1. Key points

  • This bulletin provides 2011 ASHE results on a Standard Occupational Classification (SOC) 2010 basis

  • Earnings estimates under SOC 2010 are lower than for the same period under the previous classification, SOC 2000. The SOC 2010 figure for median full-time gross weekly earnings is £498, 0.5 per cent lower than the SOC 2000 figure of £501

  • The impact of the move to SOC 2010 is greater for women's earnings estimates than for men's. The full-time median gender pay gap is 10.5 per cent, compared with 9.1 per cent under SOC 2000

  • In April 2011 median gross weekly earnings for full-time employees were £498

  • For men, full-time earnings were £538, compared with £440 for women

  • Median gross weekly earnings for all employees were £400

  • Median gross annual earnings for full-time employees (including those whose pay was affected by absence) were £26,100

  • Median gross weekly earnings for full-time employees were highest in London at £649 and lowest in Northern Ireland at £446

  • There were 297 thousand jobs paid below the National Minimum Wage held by people aged 16 and over, which constitutes 1.2 per cent of all employee jobs in the labour market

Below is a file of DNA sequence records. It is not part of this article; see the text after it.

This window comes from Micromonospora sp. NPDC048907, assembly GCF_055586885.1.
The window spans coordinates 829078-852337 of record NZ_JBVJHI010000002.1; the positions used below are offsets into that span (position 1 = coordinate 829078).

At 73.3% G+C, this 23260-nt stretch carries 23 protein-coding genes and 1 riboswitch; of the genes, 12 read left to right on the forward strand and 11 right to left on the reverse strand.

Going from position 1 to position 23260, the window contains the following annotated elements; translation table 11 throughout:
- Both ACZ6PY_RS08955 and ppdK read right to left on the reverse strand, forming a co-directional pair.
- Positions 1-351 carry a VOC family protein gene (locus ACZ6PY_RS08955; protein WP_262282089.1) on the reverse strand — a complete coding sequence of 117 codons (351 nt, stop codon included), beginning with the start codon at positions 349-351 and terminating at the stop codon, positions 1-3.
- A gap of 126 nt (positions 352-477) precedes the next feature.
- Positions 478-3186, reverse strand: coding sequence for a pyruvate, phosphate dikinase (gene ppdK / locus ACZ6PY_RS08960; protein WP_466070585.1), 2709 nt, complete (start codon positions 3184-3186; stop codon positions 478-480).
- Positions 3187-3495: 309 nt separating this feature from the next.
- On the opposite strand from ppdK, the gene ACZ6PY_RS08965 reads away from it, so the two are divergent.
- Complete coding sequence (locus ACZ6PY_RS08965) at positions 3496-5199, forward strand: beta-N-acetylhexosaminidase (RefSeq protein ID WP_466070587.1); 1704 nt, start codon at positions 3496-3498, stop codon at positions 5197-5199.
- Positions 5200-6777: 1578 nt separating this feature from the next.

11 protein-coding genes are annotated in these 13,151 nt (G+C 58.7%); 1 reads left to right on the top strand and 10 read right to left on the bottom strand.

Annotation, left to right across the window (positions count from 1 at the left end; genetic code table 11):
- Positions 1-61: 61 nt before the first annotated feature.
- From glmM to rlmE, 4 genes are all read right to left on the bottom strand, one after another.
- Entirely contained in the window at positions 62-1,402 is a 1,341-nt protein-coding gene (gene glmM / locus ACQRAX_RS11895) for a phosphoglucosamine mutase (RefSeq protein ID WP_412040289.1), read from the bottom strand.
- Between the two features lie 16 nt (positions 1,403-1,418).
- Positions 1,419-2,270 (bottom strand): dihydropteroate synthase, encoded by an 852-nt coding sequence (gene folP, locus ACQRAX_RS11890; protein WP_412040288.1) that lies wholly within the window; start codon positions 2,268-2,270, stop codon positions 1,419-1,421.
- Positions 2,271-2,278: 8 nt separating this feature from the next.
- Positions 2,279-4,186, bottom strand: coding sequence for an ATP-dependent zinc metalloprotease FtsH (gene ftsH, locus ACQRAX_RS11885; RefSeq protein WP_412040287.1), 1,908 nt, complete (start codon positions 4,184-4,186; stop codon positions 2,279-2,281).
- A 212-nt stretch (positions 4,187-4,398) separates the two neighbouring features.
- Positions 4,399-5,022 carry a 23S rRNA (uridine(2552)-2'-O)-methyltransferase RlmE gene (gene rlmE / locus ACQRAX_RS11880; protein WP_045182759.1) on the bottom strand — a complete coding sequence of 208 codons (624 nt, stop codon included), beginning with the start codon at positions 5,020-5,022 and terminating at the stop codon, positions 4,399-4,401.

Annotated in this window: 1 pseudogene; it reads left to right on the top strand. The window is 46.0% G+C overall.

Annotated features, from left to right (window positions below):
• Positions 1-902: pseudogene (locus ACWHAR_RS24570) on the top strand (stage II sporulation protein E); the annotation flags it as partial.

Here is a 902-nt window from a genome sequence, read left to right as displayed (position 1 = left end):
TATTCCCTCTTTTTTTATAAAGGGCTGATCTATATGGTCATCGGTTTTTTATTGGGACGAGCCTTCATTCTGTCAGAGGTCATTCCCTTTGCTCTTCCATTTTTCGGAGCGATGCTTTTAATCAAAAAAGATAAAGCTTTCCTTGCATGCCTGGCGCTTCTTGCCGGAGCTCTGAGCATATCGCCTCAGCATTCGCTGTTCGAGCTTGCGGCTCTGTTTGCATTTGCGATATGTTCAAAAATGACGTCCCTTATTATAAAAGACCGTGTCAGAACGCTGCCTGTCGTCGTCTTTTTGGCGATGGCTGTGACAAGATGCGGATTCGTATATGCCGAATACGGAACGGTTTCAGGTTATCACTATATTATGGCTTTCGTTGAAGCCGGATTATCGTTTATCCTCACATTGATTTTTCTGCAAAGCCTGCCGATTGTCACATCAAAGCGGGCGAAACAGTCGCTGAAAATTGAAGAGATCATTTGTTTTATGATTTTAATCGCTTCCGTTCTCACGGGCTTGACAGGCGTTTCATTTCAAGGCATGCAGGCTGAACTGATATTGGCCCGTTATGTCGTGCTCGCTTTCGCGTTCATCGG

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2. Summary

The Annual Survey of Hours and Earnings (ASHE) is based on a 1 per cent sample of employee jobs. This is drawn from HM Revenue and Customs Pay As You Earn (PAYE) records. ASHE collects information on the levels, distribution and make-up of earnings and hours paid. Results are produced for various industrial, occupational and geographic breakdowns, as well as by public and private sectors and age groups. This bulletin contains provisional ASHE estimates, Low Pay estimates and pensions tables from the 2011 survey.

In 2011 the Office for National Statistics replaced the Standard Occupational Classification 2000 (SOC 2000) with the Standard Occupational Classification 2010 (SOC 2010). Since the SOC forms part of the methodology by which ASHE data are weighted to produce estimates for the UK, two full sets of results have been produced for 2011. This publication provides results on a SOC 2010 basis for the first time. They are the first in a new time-series and should not be used in comparisons with earlier years.

2011 ASHE Results were first published on a SOC 2000 basis on 23 November 2011. Those results provide time-series continuity with earlier years, but they should not be used to calculate growth in earnings into 2012.

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3. Weekly earnings

Median gross weekly earnings for full-time employees were £498. Men's median full-time weekly earnings were £538, compared with £440 for women.

Median gross weekly earnings for part-time employees were £153. For women, the figure was £156, compared with £143 for men. Median gross weekly earnings for all employee jobs, regardless of whether the employee was full-time or part-time, were £400.

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4. Annual earnings

For the tax year ending 5 April 2011 the median gross annual earnings for full-time employees were £26,100. For men, the figure was £28,400, while for women the figure was £22,600.

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5. Hourly earnings, excluding overtime